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Socarrat Nolita

Perfect For: Small Plates

We like the original Socarrat Paella Bar quite a bit - and we're obviously not the only ones. So, as it goes when you've got a hot concept, Socarrat has begun its sprawl with a wine bar adjacent to its Chelsea flagship and a new, comparatively spacious location in Nolita.

This Nolita location is exciting news for a few reasons, most notably that it's much larger and they take reservations. No more bumping elbows at Socarrat Chelsea's communal table and praying you don't get seated next to a lefty. Right? Wrong.

The food at Socarrat Nolita is just as good as it is on the west side, and they even have a few exclusive paellas that we really like. But despite all that extra space, they have inexplicably occupied 40% of the room with a communal table. Now, we're all for group dining with strangers, but the only way you are having a comfortable meal sitting at this thing is if you have the body frame of Beaker from The Muppets. They need to pull about five stools away from the equation so you and your date won't have to deal with the lady next to you breathing on your calamari.

Speaking of dates, we don't recommend coming here with a party of two, just for the simple fact that you're pretty much guaranteed to sit with the strangers. Come in a party of three or four, and you should be dining comfortably at a table made for people with shoulders. A good thing, considering you will be eating from a giant pan.

Food Rundown

Gambas al Ajillo
A pot of shrimp sizzling in olive oil, garlic and hot peppers. You'll see this in front of pretty much everyone at Socarrat. You should follow suit. It's good.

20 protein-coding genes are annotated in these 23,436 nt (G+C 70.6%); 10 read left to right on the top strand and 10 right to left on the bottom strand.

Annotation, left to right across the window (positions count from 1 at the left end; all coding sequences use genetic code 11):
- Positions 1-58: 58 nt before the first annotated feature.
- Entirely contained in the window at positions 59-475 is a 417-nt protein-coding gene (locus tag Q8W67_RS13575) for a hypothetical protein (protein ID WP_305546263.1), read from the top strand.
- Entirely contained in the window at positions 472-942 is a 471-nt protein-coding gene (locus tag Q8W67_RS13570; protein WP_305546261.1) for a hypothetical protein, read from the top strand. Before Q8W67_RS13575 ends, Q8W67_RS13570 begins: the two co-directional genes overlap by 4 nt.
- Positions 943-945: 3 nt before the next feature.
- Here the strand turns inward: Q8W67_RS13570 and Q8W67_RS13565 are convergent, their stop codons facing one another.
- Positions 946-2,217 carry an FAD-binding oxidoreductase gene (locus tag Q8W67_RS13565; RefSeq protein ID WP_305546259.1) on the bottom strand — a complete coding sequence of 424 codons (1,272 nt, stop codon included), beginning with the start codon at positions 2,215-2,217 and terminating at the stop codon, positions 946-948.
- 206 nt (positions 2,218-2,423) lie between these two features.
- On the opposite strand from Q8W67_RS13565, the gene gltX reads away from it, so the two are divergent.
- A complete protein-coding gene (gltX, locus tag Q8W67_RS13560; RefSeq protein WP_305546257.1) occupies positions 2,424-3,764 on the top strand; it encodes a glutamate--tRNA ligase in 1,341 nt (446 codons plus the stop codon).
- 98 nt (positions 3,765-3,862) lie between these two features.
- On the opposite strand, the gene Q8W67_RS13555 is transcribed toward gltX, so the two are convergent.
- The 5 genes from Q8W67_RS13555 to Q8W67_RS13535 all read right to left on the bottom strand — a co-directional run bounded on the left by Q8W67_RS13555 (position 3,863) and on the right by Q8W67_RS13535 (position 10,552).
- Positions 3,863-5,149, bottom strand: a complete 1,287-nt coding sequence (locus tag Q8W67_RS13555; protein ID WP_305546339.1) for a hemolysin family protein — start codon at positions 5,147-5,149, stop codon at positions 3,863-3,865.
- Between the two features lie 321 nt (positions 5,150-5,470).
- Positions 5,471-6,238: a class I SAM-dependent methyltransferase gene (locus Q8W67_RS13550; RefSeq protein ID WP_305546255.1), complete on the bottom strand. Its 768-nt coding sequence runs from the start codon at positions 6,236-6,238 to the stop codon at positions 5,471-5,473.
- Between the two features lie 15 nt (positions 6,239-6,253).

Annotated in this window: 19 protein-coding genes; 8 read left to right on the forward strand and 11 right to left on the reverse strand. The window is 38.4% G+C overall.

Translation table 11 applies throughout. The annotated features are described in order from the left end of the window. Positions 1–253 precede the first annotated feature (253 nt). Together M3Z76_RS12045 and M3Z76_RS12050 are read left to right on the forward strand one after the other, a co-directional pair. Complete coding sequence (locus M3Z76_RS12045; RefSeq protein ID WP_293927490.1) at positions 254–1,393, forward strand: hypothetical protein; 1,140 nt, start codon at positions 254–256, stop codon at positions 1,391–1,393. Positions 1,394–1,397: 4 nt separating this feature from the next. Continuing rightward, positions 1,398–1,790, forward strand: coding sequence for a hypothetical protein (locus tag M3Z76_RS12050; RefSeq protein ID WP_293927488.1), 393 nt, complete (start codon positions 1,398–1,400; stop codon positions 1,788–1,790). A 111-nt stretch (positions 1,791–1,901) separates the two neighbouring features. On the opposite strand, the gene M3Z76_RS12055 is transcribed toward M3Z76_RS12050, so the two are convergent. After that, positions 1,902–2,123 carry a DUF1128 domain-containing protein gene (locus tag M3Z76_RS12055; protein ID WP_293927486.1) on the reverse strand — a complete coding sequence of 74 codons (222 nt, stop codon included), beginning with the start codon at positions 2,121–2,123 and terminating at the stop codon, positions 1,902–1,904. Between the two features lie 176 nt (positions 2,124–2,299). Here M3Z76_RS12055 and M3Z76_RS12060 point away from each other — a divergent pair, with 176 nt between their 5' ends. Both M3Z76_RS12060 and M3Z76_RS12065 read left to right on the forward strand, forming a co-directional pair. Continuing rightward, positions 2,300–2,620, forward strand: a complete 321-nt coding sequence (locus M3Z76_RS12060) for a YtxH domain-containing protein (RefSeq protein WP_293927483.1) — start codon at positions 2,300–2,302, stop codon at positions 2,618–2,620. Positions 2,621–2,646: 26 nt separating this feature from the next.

Pan Tomaca
Also known as pan con tomate. These are crunchy, smallish crostinis with a pretty good amount of tomato guts spread on top. We typically like this kind of thing, but have had better versions elsewhere. Namely, Casa Mono and Spain.

Paella de Langosta
This is the new lobster paella available at Socarrat Nolita. It's also got a whole sh*tload of other high end goodness from the sea, which is why it's the most expensive pan at $28 per person. It's worth it if you feel like getting your hands dirty on some langostines and cockles. If not, go for something less tactile like the Arroz Negro.

Paella de Cordero
This one blew our minds a little bit. We're all for seafood, but the Cordero is a paella with just lamb, Japanese eggplant, and pine nuts. It's amazing.

Arroz Negro Paella
Socarrat's signature squid ink paella with black bass, squid ink, shrimp, squid and scallops. Tasty, and guaranteed to make the inside of your mouth look like a Louisiana oil spill.

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